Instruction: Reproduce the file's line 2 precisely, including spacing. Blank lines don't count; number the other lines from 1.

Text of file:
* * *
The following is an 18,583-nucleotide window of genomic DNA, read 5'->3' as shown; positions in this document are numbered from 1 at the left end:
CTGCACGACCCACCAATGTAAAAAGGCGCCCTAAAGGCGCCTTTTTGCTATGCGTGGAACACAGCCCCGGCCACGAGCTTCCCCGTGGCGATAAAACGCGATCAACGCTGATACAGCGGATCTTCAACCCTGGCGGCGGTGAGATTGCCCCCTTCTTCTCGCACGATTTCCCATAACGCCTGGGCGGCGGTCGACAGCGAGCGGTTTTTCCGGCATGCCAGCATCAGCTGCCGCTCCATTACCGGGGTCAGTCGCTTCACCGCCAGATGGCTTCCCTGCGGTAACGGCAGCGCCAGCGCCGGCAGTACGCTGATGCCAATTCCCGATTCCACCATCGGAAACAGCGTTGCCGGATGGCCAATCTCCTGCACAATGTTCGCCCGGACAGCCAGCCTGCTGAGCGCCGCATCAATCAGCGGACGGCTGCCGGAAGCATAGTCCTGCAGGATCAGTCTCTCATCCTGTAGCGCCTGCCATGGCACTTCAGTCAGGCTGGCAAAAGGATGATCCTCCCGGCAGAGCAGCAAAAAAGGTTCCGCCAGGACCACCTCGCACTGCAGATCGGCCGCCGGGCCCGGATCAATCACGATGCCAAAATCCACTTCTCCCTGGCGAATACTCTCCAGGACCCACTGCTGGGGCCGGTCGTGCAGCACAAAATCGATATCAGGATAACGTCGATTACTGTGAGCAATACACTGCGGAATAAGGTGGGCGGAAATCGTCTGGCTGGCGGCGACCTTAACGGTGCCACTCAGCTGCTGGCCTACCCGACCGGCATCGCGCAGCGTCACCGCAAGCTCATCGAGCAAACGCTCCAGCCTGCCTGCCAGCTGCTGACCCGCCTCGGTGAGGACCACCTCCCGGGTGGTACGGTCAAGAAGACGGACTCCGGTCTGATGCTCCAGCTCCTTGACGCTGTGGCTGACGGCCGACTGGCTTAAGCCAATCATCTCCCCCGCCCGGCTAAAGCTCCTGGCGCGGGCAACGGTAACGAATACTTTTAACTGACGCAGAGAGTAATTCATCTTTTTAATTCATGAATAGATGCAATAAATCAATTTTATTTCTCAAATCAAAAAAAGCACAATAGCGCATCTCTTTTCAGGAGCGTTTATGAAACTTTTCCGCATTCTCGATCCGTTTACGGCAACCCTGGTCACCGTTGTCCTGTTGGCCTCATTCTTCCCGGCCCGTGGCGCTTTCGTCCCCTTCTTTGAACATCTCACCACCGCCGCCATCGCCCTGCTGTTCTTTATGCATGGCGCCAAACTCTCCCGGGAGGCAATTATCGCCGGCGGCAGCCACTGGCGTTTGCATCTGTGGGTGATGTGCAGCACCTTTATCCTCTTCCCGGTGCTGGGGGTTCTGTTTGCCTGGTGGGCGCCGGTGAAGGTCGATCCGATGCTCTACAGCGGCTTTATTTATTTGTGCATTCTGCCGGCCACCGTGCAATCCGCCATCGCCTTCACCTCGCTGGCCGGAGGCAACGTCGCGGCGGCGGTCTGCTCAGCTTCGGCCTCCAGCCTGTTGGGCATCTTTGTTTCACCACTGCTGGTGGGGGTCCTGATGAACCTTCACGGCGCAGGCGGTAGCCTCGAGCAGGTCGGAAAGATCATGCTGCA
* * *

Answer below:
CTGCACGACCCACCAATGTAAAAAGGCGCCCTAAAGGCGCCTTTTTGCTATGCGTGGAACACAGCCCCGGCCACGAGCTTCCCCGTGGCGATAAAACGCGATCAACGCTGATACAGCGGATCTTCAACCCTGGCGGCGGTGAGATTGCCCCCTTCTTCTCGCACGATTTCCCATAACGCCTGGGCGGCGGTCGACAGCGAGCGGTTTTTCCGGCATGCCAGCATCAGCTGCCGCTCCATTACCGGGGTCAGTCGCTTCACCGCCAGATGGCTTCCCTGCGGTAACGGCAGCGCCAGCGCCGGCAGTACGCTGATGCCAATTCCCGATTCCACCATCGGAAACAGCGTTGCCGGATGGCCAATCTCCTGCACAATGTTCGCCCGGACAGCCAGCCTGCTGAGCGCCGCATCAATCAGCGGACGGCTGCCGGAAGCATAGTCCTGCAGGATCAGTCTCTCATCCTGTAGCGCCTGCCATGGCACTTCAGTCAGGCTGGCAAAAGGATGATCCTCCCGGCAGAGCAGCAAAAAAGGTTCCGCCAGGACCACCTCGCACTGCAGATCGGCCGCCGGGCCCGGATCAATCACGATGCCAAAATCCACTTCTCCCTGGCGAATACTCTCCAGGACCCACTGCTGGGGCCGGTCGTGCAGCACAAAATCGATATCAGGATAACGTCGATTACTGTGAGCAATACACTGCGGAATAAGGTGGGCGGAAATCGTCTGGCTGGCGGCGACCTTAACGGTGCCACTCAGCTGCTGGCCTACCCGACCGGCATCGCGCAGCGTCACCGCAAGCTCATCGAGCAAACGCTCCAGCCTGCCTGCCAGCTGCTGACCCGCCTCGGTGAGGACCACCTCCCGGGTGGTACGGTCAAGAAGACGGACTCCGGTCTGATGCTCCAGCTCCTTGACGCTGTGGCTGACGGCCGACTGGCTTAAGCCAATCATCTCCCCCGCCCGGCTAAAGCTCCTGGCGCGGGCAACGGTAACGAATACTTTTAACTGACGCAGAGAGTAATTCATCTTTTTAATTCATGAATAGATGCAATAAATCAATTTTATTTCTCAAATCAAAAAAAGCACAATAGCGCATCTCTTTTCAGGAGCGTTTATGAAACTTTTCCGCATTCTCGATCCGTTTACGGCAACCCTGGTCACCGTTGTCCTGTTGGCCTCATTCTTCCCGGCCCGTGGCGCTTTCGTCCCCTTCTTTGAACATCTCACCACCGCCGCCATCGCCCTGCTGTTCTTTATGCATGGCGCCAAACTCTCCCGGGAGGCAATTATCGCCGGCGGCAGCCACTGGCGTTTGCATCTGTGGGTGATGTGCAGCACCTTTATCCTCTTCCCGGTGCTGGGGGTTCTGTTTGCCTGGTGGGCGCCGGTGAAGGTCGATCCGATGCTCTACAGCGGCTTTATTTATTTGTGCATTCTGCCGGCCACCGTGCAATCCGCCATCGCCTTCACCTCGCTGGCCGGAGGCAACGTCGCGGCGGCGGTCTGCTCAGCTTCGGCCTCCAGCCTGTTGGGCATCTTTGTTTCACCACTGCTGGTGGGGGTCCTGATGAACCTTCACGGCGCAGGCGGTAGCCTCGAGCAGGTCGGAAAGATCATGCTGCA